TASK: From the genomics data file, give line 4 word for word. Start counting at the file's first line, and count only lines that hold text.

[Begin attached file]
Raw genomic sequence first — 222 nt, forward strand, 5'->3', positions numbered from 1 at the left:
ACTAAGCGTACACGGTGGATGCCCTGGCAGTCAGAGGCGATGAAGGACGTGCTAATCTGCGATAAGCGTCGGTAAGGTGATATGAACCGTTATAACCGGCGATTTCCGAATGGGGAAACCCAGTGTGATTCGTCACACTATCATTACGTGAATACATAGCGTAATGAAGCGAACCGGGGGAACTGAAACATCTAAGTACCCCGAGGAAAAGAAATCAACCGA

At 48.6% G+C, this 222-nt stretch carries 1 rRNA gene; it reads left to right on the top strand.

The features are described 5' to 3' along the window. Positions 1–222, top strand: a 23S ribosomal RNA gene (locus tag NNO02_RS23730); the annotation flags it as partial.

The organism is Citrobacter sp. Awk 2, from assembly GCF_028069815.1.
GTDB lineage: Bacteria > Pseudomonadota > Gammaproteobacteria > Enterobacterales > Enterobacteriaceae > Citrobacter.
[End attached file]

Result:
The features are described 5' to 3' along the window. Positions 1–222, top strand: a 23S ribosomal RNA gene (locus tag NNO02_RS23730); the annotation flags it as partial.